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New Westminster author's work evokes life in Soviet-era Ukraine

Maria Reva, author of the award-winning Good Citizens Need Not Fear, returns to NWSS this week for the Between the Lines Literary Festival.

For Maria Reva, it was an English class at New Westminster Secondary School that introduced her to the concept of the linked short story collection.

She recalls being introduced to Margaret Laurence’s classic A Bird in the House and being fascinated by the idea of a book that was not a novel, but a collection of intertwined short stories.

“That literary structure just blew my mind at the time,” she says.

Reva was a French immersion and international baccalaureate student at NWSS before graduating in 2007; she went on to pursue a master of fine arts degree in fiction from the Michener Center for Writers at the University of Texas. This week, she’s returned to her old high school to speak to NWSS students about her award-winning book: a collection of linked short stories titled Good Citizens Need Not Fear.

Reva is one of the featured presenters at the five-day Between the Lines Literary Festival, underway at New Westminster Secondary School all week from May 9 to 13.

The timing of the festival, in the midst of war in Ukraine, adds weight to the occasion for the Ukrainian-born author. She left her homeland with her parents and sister at the age of seven, but their extended family — grandparents, aunts, uncles — remain in Ukraine. Most of her relatives have been able to flee the danger zones since Russia’s invasion began on Feb. 24, but Reva’s grandfather and his sister remain in Russian-occupied territory.

“There’s a sense of time collapsing,” Reva says. “The last two months have felt like two years, but they’ve also felt like moments, a few seconds. It’s been really, really disorienting.”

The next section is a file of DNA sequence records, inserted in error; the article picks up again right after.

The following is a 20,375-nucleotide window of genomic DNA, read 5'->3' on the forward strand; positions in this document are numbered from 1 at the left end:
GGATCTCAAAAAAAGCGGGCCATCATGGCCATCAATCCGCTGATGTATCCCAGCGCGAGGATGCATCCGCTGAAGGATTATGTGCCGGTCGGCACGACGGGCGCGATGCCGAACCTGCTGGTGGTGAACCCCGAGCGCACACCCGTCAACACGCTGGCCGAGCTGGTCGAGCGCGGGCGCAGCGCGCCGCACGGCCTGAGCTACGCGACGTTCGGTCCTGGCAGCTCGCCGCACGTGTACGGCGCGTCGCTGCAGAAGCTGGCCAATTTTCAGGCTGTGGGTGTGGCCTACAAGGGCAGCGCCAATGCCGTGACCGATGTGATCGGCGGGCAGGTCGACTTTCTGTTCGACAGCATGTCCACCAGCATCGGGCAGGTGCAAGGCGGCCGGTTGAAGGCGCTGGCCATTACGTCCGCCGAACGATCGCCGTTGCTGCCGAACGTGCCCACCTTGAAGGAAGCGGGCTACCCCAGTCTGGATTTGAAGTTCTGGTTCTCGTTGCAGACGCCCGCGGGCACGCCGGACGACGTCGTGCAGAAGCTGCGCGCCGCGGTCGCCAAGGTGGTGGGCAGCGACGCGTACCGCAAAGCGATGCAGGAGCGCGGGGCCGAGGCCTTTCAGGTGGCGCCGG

Reva’s book is set in a previous turbulent period in Ukrainian history: around the collapse of the Soviet Union. Good Citizens Need Not Fear is set in the old apartment block where her family lived before moving to Canada. Each story takes place in a different unit as residents grapple with the precariousness of the times they live in, before and after the fall of the U.S.S.R.

“I do feel this war is a continuation of that history,” Reva says. “The book does explore the tension between Ukraine and Russia, and the colonial relationship between the two countries where Soviet authorities really tried to quash Ukrainian culture and language for many decades, and we’re still seeing the consequences of that.”

Reva has some childhood memories from the time. She remembers the garments that filled the apartment after her father stopped being paid at his job and her parents earned money by making fur coats for the black market. They would work through blackouts by candlelight, and the fur would get everywhere — “in your eyes and your mouth and your porridge,” as Reva says her sister recalls it.

For the most part, Reva says, she remembers only feeling safe and protected by her parents, and she was too young to grasp the enormity of what was happening around them.

It wasn’t until a few years ago that her parents told her the story of the first winter they spent in that apartment building, when the heat wouldn’t turn on. When her father went to the town hall to ask what was going on, he was informed that there was no record of that address and that the building didn’t exist.

“My dad had to go on this bureaucratic goose chase to various authorities around town, trying to prove that our building existed,” Reva says.

That became the inspiration for what would become the first story in her collection.

“I started wondering, what are the other people doing in this building that supposedly doesn’t exist?” Reva says.

That wondering led to a second story, and a third, and gradually, organically, morphed into a story collection.

Good Citizens Need Not Fear has been published in Canada by Knopf, in the U.S. by Doubleday, and in the U.K. by Virago. It’s earned Reva kudos from such Canadian literary luminaries as Miriam Toews and Margaret Atwood, and it recently won the $25,000 Kobzar Book Award for Ukrainian Canadian writing.

But Reva, in her talk to NWSS students, planned to focus less on the outcome of the finished literary work and more on the process of getting there.

“I think when folks see a book in a bookstore … it looks like the book just kind of came out that way from the author’s head,” she says with a laugh. “What I want to show is the complex, roundabout process of developing a manuscript, how you hit so many dead ends, you have to revise so many times, and how the book becomes the object.”

Reva was set to speak to NWSS students as part of Day 1’s Local Lineup, with poets laureate Elliott Slinn and Alan Hill in the morning and Reva in the afternoon. You can find a full lineup in this story about the Between the Lines Festival.

Follow Julie MacLellan on Twitter @juliemaclellan.
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